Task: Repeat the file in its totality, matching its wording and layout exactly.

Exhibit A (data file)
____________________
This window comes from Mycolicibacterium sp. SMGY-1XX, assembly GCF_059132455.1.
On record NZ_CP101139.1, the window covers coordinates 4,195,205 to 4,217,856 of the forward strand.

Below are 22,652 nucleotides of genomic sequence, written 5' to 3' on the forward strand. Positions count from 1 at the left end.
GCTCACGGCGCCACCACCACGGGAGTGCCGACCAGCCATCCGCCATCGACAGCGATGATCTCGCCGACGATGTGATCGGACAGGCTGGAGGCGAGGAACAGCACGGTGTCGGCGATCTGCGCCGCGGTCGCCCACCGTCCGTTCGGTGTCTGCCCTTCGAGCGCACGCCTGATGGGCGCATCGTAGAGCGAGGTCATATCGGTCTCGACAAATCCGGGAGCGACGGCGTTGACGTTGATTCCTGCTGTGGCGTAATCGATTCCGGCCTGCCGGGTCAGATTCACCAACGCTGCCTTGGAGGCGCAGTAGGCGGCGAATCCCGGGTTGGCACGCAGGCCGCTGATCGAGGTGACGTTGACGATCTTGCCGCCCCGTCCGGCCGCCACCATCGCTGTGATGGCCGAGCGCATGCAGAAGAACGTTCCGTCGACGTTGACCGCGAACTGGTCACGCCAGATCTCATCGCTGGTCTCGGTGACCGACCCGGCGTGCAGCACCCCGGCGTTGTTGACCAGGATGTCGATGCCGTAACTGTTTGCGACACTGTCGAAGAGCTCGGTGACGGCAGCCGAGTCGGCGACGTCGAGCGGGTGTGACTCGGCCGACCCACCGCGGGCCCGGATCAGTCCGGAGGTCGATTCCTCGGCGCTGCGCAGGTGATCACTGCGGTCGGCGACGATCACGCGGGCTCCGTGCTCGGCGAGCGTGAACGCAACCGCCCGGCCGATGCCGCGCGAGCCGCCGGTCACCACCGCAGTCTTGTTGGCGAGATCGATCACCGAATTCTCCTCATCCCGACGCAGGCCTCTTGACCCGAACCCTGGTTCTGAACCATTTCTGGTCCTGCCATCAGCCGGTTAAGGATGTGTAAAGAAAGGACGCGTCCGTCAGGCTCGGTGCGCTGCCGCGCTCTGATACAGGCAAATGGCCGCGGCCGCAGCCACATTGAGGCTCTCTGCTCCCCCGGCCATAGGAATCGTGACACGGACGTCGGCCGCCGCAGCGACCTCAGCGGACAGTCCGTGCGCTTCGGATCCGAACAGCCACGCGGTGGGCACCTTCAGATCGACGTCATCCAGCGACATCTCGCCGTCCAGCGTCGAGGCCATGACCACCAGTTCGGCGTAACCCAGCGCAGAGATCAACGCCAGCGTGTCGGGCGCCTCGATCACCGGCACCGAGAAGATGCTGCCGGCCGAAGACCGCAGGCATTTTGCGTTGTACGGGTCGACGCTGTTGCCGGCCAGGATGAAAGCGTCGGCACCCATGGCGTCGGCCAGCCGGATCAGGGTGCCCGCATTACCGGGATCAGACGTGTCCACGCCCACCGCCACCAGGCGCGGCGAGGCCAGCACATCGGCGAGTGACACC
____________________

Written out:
This window comes from Mycolicibacterium sp. SMGY-1XX, assembly GCF_059132455.1.
On record NZ_CP101139.1, the window covers coordinates 4,195,205 to 4,217,856 of the forward strand.

Below are 22,652 nucleotides of genomic sequence, written 5' to 3' on the forward strand. Positions count from 1 at the left end.
GCTCACGGCGCCACCACCACGGGAGTGCCGACCAGCCATCCGCCATCGACAGCGATGATCTCGCCGACGATGTGATCGGACAGGCTGGAGGCGAGGAACAGCACGGTGTCGGCGATCTGCGCCGCGGTCGCCCACCGTCCGTTCGGTGTCTGCCCTTCGAGCGCACGCCTGATGGGCGCATCGTAGAGCGAGGTCATATCGGTCTCGACAAATCCGGGAGCGACGGCGTTGACGTTGATTCCTGCTGTGGCGTAATCGATTCCGGCCTGCCGGGTCAGATTCACCAACGCTGCCTTGGAGGCGCAGTAGGCGGCGAATCCCGGGTTGGCACGCAGGCCGCTGATCGAGGTGACGTTGACGATCTTGCCGCCCCGTCCGGCCGCCACCATCGCTGTGATGGCCGAGCGCATGCAGAAGAACGTTCCGTCGACGTTGACCGCGAACTGGTCACGCCAGATCTCATCGCTGGTCTCGGTGACCGACCCGGCGTGCAGCACCCCGGCGTTGTTGACCAGGATGTCGATGCCGTAACTGTTTGCGACACTGTCGAAGAGCTCGGTGACGGCAGCCGAGTCGGCGACGTCGAGCGGGTGTGACTCGGCCGACCCACCGCGGGCCCGGATCAGTCCGGAGGTCGATTCCTCGGCGCTGCGCAGGTGATCACTGCGGTCGGCGACGATCACGCGGGCTCCGTGCTCGGCGAGCGTGAACGCAACCGCCCGGCCGATGCCGCGCGAGCCGCCGGTCACCACCGCAGTCTTGTTGGCGAGATCGATCACCGAATTCTCCTCATCCCGACGCAGGCCTCTTGACCCGAACCCTGGTTCTGAACCATTTCTGGTCCTGCCATCAGCCGGTTAAGGATGTGTAAAGAAAGGACGCGTCCGTCAGGCTCGGTGCGCTGCCGCGCTCTGATACAGGCAAATGGCCGCGGCCGCAGCCACATTGAGGCTCTCTGCTCCCCCGGCCATAGGAATCGTGACACGGACGTCGGCCGCCGCAGCGACCTCAGCGGACAGTCCGTGCGCTTCGGATCCGAACAGCCACGCGGTGGGCACCTTCAGATCGACGTCATCCAGCGACATCTCGCCGTCCAGCGTCGAGGCCATGACCACCAGTTCGGCGTAACCCAGCGCAGAGATCAACGCCAGCGTGTCGGGCGCCTCGATCACCGGCACCGAGAAGATGCTGCCGGCCGAAGACCGCAGGCATTTTGCGTTGTACGGGTCGACGCTGTTGCCGGCCAGGATGAAAGCGTCGGCACCCATGGCGTCGGCCAGCCGGATCAGGGTGCCCGCATTACCGGGATCAGACGTGTCCACGCCCACCGCCACCAGGCGCGGCGAGGCCAGCACATCGGCGAGTGACACC